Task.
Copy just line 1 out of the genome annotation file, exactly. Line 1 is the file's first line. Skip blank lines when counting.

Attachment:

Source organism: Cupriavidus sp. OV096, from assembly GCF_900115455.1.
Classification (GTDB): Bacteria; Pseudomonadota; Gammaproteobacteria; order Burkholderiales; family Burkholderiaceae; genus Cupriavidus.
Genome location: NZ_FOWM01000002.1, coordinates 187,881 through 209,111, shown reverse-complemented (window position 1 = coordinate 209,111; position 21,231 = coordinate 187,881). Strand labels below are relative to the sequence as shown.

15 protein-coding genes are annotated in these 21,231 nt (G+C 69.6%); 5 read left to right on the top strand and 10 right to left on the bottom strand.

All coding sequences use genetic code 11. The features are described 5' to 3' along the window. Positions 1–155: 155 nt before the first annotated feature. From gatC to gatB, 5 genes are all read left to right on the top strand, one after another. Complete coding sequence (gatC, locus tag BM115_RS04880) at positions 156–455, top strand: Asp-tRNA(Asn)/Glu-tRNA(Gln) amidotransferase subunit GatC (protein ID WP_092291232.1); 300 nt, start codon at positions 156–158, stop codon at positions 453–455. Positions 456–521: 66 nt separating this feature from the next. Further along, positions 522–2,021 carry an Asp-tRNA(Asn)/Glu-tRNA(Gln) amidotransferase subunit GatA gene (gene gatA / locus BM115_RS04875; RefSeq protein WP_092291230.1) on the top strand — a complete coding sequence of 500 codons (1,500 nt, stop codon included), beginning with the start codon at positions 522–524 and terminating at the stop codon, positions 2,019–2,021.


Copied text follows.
Source organism: Cupriavidus sp. OV096, from assembly GCF_900115455.1.